Meeting the Goal
After Collins and Koerner reached out, The Skatepark Project launched a fundraiser in collaboration with Ginew, the first Native American-owned denim collection, and Steven Paul Judd, award-winning Kiowa and Choctaw contemporary visual artist and filmmaker. Judd created a limited edition T-shirt specifically for the Warm Springs skatepark.
"When Ginew reached out to me I was stoked to be a part of the project,” Judd said in a statement. “I grew up in different small towns in Oklahoma and there were zero skate parks, so the 15-year-old me is freaking out knowing that I get to be a small part of helping to bring this skatepark to life.”
The goal was to raise $140,000. That would cover the cost of turning the original skatepark into a permanent concrete park, and adding new elements within the park to fit the community's needs and desires for the space.
In the end, they exceeded their goal with the support of community members and supporters far and wide.
Tactics provided 250 skateboards for the grand opening event, and an anonymous local nonprofit donated 50 more. The Skatepark Project also provided pads and helmets, plus 100 skateboards and 25 BMX bikes.
“I've never been a part of a project where people are so willing to open up their checkbooks and help out,” said Joey Martin, owner of Collective Concrete, the company that built the park.
Building skateparks is something that Martin knows well. In 2016, Martin helped build Ethiopia’s first skateboard park, on the grounds of a government youth center in Addis Ababa.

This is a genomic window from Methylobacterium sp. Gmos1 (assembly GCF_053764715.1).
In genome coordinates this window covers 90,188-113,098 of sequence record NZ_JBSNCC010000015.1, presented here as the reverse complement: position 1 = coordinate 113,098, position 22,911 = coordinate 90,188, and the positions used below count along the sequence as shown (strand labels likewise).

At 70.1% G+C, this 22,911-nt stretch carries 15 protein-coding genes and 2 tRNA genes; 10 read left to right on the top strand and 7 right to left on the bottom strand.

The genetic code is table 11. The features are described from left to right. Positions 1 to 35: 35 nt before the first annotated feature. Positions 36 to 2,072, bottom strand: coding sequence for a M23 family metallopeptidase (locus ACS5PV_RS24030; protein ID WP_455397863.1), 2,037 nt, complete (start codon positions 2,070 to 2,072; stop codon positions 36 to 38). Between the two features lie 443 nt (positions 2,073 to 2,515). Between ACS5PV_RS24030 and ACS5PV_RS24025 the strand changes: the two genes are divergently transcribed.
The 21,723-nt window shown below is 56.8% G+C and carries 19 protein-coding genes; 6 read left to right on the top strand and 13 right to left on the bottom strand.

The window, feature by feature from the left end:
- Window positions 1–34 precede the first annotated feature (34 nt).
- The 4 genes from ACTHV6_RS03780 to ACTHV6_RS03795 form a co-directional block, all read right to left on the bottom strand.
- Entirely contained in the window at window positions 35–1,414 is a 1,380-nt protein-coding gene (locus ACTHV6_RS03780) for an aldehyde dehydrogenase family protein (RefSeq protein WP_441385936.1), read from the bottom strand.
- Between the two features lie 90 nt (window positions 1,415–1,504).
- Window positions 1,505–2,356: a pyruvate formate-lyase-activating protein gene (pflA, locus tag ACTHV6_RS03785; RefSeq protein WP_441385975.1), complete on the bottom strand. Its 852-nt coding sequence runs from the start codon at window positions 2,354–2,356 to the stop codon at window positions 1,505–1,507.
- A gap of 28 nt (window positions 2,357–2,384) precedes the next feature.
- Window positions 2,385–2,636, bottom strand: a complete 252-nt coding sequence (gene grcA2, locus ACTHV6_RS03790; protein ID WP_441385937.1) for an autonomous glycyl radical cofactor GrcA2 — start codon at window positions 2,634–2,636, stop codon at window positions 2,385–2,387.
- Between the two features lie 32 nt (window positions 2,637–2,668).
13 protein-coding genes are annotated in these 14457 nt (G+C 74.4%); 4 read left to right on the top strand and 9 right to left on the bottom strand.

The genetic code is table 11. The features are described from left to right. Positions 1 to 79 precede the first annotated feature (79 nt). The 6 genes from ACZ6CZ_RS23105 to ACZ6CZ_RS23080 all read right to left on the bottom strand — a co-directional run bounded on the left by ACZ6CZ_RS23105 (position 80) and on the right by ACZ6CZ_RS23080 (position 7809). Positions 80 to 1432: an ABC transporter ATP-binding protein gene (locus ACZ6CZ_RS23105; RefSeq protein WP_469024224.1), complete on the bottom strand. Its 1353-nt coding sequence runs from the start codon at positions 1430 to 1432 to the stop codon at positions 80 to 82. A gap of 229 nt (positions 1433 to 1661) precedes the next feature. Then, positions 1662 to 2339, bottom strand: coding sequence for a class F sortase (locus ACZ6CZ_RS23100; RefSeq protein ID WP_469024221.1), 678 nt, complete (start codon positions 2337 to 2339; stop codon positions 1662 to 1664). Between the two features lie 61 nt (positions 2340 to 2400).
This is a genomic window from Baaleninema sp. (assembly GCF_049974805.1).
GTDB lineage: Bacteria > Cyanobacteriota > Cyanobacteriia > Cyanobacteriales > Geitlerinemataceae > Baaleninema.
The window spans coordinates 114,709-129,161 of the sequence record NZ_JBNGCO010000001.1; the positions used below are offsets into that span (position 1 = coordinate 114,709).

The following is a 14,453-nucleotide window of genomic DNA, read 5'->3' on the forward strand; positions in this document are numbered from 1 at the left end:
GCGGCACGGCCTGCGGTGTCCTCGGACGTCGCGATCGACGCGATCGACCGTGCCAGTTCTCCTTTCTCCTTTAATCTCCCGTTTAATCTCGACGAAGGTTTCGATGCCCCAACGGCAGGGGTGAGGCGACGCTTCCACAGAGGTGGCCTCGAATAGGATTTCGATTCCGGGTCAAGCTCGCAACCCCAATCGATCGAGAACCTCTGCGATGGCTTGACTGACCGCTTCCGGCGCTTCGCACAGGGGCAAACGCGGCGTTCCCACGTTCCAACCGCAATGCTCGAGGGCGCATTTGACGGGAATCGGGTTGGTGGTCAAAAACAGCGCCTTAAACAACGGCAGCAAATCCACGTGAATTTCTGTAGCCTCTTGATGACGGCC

“I look back at those kids now and I see the motivation,” he said. “I see that that state park has tripled, quadrupled, over the last four years since I've left.”
Similarly to the Addis Skatepark in Ethiopia, Martin hopes the new park at Warm Springs will help the skating community grow.
Replanting the Seed
Now that the new park is open to the public, Martin wants to repurpose the old ramps at a new location to help spread the magic of skateboarding. Instead of dumping the old ramps and rails at the landfill, organizers decided to create a new park in the nearby Warm Springs tribal community of Simnasho.
“What we're going to do is take the [previous] footprint, which is metal fabricated ramps, and we're going to move them up to a school so the kids are going to be able to use them,” Martin said. “It's kind of awesome to be able to create a second place, as well.”
Martin says he hopes the Simnasho skatepark will help foster the same love he and his team have for skateboarding.
“We're creating opportunities for someone that may not have that ability to be a soccer star or a basketball star,” said Martin. “We're always looking for the pursuit of happiness. And now, we're talking about doing it with skateboarding. I mean, that's a magical thing.”
With the rise of skateboarding and its recognition as an official sport, he hopes that like skaters in Addis Ababa, there will be local Warm Springs skaters like Daquan and Nacho who will shoot for the stars and aim for going pro.
“I've gotten to see the world because of skating,” said Martin. “I'm the luckiest dude in the room. Not a lot of people get to say that. And it's all because of a skateboard.”
Lead photo: Mckie Suppah (left) and his friend Dwayne, both fifth graders at Warm Springs K-8 Academy, pose for their photo during their afternoon skating session on April 30, 2023. Photo by Jarrette Werk (Underscore News / Report for America)